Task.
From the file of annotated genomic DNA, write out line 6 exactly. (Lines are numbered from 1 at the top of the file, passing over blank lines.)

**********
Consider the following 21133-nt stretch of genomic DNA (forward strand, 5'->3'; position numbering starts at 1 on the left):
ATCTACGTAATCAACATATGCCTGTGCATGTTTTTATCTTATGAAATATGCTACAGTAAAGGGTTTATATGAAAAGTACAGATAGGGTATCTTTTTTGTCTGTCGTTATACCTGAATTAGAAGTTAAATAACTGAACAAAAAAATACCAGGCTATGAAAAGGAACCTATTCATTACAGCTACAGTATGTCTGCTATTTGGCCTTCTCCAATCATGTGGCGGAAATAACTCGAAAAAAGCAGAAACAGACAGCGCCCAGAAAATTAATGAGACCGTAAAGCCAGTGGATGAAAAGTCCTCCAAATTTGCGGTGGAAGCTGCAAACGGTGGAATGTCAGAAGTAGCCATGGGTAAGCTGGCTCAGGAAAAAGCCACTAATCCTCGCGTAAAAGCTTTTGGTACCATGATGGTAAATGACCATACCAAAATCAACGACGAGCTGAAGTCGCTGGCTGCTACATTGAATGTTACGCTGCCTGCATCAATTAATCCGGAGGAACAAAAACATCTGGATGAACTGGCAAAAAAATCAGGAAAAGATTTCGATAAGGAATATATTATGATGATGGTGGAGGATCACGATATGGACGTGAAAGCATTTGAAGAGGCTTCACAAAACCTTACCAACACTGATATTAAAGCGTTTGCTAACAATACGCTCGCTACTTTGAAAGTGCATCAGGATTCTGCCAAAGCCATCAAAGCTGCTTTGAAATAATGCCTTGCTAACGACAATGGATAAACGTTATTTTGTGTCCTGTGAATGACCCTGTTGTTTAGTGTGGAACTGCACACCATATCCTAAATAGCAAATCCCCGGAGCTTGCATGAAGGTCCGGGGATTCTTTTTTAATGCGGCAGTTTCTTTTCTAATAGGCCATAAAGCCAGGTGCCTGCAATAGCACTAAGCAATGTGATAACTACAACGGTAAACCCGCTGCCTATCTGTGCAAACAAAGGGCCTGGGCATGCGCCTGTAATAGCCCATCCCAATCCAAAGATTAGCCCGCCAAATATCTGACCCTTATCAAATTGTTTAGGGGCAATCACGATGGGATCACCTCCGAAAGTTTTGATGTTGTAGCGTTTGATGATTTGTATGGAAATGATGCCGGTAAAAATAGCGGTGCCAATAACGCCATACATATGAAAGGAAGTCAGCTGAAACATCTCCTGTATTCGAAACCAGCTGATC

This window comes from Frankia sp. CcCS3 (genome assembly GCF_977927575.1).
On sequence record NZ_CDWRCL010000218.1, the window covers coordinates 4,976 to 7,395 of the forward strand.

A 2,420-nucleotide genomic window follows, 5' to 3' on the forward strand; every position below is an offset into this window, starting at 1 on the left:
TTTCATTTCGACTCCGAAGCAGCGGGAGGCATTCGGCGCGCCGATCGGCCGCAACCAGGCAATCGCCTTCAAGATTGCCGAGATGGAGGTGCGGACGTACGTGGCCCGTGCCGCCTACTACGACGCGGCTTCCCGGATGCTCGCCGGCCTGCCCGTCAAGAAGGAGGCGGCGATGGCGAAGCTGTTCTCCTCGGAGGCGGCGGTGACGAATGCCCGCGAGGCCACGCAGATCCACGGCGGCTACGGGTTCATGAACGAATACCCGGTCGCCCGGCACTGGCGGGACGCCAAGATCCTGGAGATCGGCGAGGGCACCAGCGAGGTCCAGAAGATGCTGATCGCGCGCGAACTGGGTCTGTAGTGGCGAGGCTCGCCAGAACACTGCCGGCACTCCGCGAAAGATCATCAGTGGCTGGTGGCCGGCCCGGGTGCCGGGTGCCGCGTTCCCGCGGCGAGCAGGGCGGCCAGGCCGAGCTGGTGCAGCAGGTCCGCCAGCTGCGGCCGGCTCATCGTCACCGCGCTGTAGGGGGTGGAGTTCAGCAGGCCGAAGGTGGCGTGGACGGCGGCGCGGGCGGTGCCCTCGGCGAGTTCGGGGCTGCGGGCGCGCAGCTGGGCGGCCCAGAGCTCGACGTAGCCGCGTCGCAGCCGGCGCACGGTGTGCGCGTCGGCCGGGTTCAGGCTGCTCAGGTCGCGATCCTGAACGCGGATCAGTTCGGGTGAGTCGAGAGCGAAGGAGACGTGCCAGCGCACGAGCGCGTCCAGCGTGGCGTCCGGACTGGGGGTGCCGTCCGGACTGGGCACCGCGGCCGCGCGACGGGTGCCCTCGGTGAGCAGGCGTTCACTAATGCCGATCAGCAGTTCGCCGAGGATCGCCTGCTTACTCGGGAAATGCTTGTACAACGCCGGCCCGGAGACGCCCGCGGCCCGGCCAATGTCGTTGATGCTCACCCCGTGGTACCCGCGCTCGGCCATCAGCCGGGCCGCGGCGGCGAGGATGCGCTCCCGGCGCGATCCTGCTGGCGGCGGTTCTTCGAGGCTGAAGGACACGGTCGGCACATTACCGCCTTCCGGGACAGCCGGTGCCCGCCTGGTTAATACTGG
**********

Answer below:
TTTCATTTCGACTCCGAAGCAGCGGGAGGCATTCGGCGCGCCGATCGGCCGCAACCAGGCAATCGCCTTCAAGATTGCCGAGATGGAGGTGCGGACGTACGTGGCCCGTGCCGCCTACTACGACGCGGCTTCCCGGATGCTCGCCGGCCTGCCCGTCAAGAAGGAGGCGGCGATGGCGAAGCTGTTCTCCTCGGAGGCGGCGGTGACGAATGCCCGCGAGGCCACGCAGATCCACGGCGGCTACGGGTTCATGAACGAATACCCGGTCGCCCGGCACTGGCGGGACGCCAAGATCCTGGAGATCGGCGAGGGCACCAGCGAGGTCCAGAAGATGCTGATCGCGCGCGAACTGGGTCTGTAGTGGCGAGGCTCGCCAGAACACTGCCGGCACTCCGCGAAAGATCATCAGTGGCTGGTGGCCGGCCCGGGTGCCGGGTGCCGCGTTCCCGCGGCGAGCAGGGCGGCCAGGCCGAGCTGGTGCAGCAGGTCCGCCAGCTGCGGCCGGCTCATCGTCACCGCGCTGTAGGGGGTGGAGTTCAGCAGGCCGAAGGTGGCGTGGACGGCGGCGCGGGCGGTGCCCTCGGCGAGTTCGGGGCTGCGGGCGCGCAGCTGGGCGGCCCAGAGCTCGACGTAGCCGCGTCGCAGCCGGCGCACGGTGTGCGCGTCGGCCGGGTTCAGGCTGCTCAGGTCGCGATCCTGAACGCGGATCAGTTCGGGTGAGTCGAGAGCGAAGGAGACGTGCCAGCGCACGAGCGCGTCCAGCGTGGCGTCCGGACTGGGGGTGCCGTCCGGACTGGGCACCGCGGCCGCGCGACGGGTGCCCTCGGTGAGCAGGCGTTCACTAATGCCGATCAGCAGTTCGCCGAGGATCGCCTGCTTACTCGGGAAATGCTTGTACAACGCCGGCCCGGAGACGCCCGCGGCCCGGCCAATGTCGTTGATGCTCACCCCGTGGTACCCGCGCTCGGCCATCAGCCGGGCCGCGGCGGCGAGGATGCGCTCCCGGCGCGATCCTGCTGGCGGCGGTTCTTCGAGGCTGAAGGACACGGTCGGCACATTACCGCCTTCCGGGACAGCCGGTGCCCGCCTGGTTAATACTGG